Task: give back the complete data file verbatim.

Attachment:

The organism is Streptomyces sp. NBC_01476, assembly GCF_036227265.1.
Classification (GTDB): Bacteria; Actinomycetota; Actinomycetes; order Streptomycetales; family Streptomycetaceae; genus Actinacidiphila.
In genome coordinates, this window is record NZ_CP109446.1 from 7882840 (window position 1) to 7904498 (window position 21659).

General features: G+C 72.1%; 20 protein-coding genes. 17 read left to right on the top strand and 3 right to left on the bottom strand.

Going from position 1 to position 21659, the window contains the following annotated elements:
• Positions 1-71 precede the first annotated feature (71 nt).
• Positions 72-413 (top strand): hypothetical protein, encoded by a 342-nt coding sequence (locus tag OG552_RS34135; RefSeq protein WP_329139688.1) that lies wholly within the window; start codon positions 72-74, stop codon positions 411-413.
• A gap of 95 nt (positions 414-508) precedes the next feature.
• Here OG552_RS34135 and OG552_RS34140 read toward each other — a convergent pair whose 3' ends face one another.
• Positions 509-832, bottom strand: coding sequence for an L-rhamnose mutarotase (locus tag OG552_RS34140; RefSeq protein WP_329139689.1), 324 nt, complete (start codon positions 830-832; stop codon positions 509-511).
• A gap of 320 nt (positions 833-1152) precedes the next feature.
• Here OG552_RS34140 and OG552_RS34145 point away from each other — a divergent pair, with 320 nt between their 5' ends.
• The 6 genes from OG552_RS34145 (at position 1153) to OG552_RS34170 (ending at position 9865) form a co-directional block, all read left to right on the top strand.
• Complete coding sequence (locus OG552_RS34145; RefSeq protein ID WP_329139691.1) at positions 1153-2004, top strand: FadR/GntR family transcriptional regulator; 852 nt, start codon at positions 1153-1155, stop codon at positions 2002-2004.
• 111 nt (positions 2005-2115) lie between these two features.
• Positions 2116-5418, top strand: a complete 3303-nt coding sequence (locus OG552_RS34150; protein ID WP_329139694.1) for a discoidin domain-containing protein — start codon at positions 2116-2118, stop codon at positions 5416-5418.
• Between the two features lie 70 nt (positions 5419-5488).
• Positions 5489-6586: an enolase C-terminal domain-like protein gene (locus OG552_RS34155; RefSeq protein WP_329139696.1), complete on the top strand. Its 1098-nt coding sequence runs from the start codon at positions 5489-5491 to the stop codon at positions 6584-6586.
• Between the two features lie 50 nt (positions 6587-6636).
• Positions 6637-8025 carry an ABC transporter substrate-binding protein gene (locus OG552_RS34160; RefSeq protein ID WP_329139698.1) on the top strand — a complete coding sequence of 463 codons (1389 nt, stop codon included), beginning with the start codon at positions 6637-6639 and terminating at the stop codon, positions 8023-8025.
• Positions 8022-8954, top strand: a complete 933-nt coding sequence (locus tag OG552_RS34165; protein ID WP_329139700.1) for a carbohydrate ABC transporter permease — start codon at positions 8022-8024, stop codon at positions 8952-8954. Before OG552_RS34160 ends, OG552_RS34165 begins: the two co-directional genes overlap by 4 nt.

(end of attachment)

The organism is Streptomyces sp. NBC_01476, assembly GCF_036227265.1.
Classification (GTDB): Bacteria; Actinomycetota; Actinomycetes; order Streptomycetales; family Streptomycetaceae; genus Actinacidiphila.
In genome coordinates, this window is record NZ_CP109446.1 from 7882840 (window position 1) to 7904498 (window position 21659).

General features: G+C 72.1%; 20 protein-coding genes. 17 read left to right on the top strand and 3 right to left on the bottom strand.

Going from position 1 to position 21659, the window contains the following annotated elements:
• Positions 1-71 precede the first annotated feature (71 nt).
• Positions 72-413 (top strand): hypothetical protein, encoded by a 342-nt coding sequence (locus tag OG552_RS34135; RefSeq protein WP_329139688.1) that lies wholly within the window; start codon positions 72-74, stop codon positions 411-413.
• A gap of 95 nt (positions 414-508) precedes the next feature.
• Here OG552_RS34135 and OG552_RS34140 read toward each other — a convergent pair whose 3' ends face one another.
• Positions 509-832, bottom strand: coding sequence for an L-rhamnose mutarotase (locus tag OG552_RS34140; RefSeq protein WP_329139689.1), 324 nt, complete (start codon positions 830-832; stop codon positions 509-511).
• A gap of 320 nt (positions 833-1152) precedes the next feature.
• Here OG552_RS34140 and OG552_RS34145 point away from each other — a divergent pair, with 320 nt between their 5' ends.
• The 6 genes from OG552_RS34145 (at position 1153) to OG552_RS34170 (ending at position 9865) form a co-directional block, all read left to right on the top strand.
• Complete coding sequence (locus OG552_RS34145; RefSeq protein ID WP_329139691.1) at positions 1153-2004, top strand: FadR/GntR family transcriptional regulator; 852 nt, start codon at positions 1153-1155, stop codon at positions 2002-2004.
• 111 nt (positions 2005-2115) lie between these two features.
• Positions 2116-5418, top strand: a complete 3303-nt coding sequence (locus OG552_RS34150; protein ID WP_329139694.1) for a discoidin domain-containing protein — start codon at positions 2116-2118, stop codon at positions 5416-5418.
• Between the two features lie 70 nt (positions 5419-5488).
• Positions 5489-6586: an enolase C-terminal domain-like protein gene (locus OG552_RS34155; RefSeq protein WP_329139696.1), complete on the top strand. Its 1098-nt coding sequence runs from the start codon at positions 5489-5491 to the stop codon at positions 6584-6586.
• Between the two features lie 50 nt (positions 6587-6636).
• Positions 6637-8025 carry an ABC transporter substrate-binding protein gene (locus OG552_RS34160; RefSeq protein ID WP_329139698.1) on the top strand — a complete coding sequence of 463 codons (1389 nt, stop codon included), beginning with the start codon at positions 6637-6639 and terminating at the stop codon, positions 8023-8025.
• Positions 8022-8954, top strand: a complete 933-nt coding sequence (locus tag OG552_RS34165; protein ID WP_329139700.1) for a carbohydrate ABC transporter permease — start codon at positions 8022-8024, stop codon at positions 8952-8954. Before OG552_RS34160 ends, OG552_RS34165 begins: the two co-directional genes overlap by 4 nt.